Tom Sheehan may be known as a “rock photographer” – a déclassé term for any old snapper with access – but is really an exacting and highly adept portraitist who chooses musicians as his subjects because, put simply, music is his abiding passion.
I write as someone with the inside, having first encountered Sheehan in the late 70s glory days of one of the finest London pubs of our individually but carefully compiled experience, the eccentric Wickwood Tavern, situated in Camberwell’s Loughborough Junction, hosted by the glorious Syd and his pot boy Roy and populated by a wild and wonderful set of attendees from Mad Pat Collins to No Neck Neenan to George O’Dowd.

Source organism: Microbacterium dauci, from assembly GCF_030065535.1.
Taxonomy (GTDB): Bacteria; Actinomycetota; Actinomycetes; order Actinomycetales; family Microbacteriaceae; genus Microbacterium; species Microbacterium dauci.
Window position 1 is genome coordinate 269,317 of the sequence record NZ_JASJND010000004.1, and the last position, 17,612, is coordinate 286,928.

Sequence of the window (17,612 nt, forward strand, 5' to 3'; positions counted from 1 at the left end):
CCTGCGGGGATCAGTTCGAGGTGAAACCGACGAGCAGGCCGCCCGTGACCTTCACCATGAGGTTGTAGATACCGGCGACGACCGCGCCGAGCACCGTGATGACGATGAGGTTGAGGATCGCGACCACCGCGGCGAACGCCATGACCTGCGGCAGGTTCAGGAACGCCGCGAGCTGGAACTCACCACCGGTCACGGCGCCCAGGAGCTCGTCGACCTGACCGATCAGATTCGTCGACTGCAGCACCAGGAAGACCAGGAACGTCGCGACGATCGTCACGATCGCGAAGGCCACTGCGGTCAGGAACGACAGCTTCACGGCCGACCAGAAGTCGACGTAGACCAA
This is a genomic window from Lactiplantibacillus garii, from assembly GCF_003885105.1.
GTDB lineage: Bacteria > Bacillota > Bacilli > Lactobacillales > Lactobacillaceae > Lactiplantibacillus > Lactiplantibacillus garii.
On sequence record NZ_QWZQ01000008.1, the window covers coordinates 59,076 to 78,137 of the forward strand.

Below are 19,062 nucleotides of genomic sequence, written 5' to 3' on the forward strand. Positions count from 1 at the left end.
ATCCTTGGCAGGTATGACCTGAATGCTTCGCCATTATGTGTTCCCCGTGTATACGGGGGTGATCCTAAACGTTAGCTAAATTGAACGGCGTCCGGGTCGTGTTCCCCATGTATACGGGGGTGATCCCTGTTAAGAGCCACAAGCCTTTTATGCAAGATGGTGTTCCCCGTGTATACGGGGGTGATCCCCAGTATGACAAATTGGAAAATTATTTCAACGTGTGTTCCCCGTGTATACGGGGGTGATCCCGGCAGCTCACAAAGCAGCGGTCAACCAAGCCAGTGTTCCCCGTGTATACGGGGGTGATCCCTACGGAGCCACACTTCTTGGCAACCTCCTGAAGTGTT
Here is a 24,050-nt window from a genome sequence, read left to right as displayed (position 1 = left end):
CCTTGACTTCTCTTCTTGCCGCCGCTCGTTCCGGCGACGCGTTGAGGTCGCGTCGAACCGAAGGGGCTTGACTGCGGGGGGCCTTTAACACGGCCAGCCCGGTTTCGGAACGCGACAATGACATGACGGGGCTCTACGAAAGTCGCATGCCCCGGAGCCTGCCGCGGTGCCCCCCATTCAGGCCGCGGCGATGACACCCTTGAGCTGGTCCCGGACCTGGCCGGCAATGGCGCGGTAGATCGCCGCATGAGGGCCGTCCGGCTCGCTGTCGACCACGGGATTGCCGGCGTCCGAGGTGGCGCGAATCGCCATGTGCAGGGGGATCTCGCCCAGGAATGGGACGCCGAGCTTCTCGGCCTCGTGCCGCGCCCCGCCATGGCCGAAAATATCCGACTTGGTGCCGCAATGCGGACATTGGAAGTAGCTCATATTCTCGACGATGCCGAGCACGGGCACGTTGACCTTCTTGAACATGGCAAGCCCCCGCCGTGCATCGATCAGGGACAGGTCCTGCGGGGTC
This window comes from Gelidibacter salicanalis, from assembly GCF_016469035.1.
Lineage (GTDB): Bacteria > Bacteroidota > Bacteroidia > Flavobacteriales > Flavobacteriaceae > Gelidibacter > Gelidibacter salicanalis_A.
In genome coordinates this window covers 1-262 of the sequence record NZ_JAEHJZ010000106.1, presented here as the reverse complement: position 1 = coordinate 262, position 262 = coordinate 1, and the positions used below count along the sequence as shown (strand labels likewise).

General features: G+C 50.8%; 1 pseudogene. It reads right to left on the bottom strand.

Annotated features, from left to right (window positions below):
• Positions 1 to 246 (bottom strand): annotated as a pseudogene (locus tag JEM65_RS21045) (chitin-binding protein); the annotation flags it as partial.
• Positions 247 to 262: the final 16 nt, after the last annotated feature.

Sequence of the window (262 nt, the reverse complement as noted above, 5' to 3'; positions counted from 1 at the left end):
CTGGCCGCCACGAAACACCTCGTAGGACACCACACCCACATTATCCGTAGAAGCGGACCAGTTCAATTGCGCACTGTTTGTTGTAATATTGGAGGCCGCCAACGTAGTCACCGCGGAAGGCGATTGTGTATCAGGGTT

Right back then, when Sheehan was making his bones as a freelancer for Melody Maker and various record companies, his love for, and knowledge of, music knew no bounds. Consequently, as I devoured everything I could get my hands on at that age, I gained an education in the distaff likes of, say, John Cooper Clark or Dan Hicks & His Hot Licks.
We reconnected a couple of years ago; following Tom’s Instagram adventures is but one of the pleasures of falling back into Sheehan’s circle.
His current exhibition Analogue has been rightly acclaimed a success, and the run justifiably extended until December 17. If you’re in town do yourselves a favour and grab the chance to take in Sheehan’s cool, calm and collected body of work.
Analogue is at Lomography in Spitalfields – see here.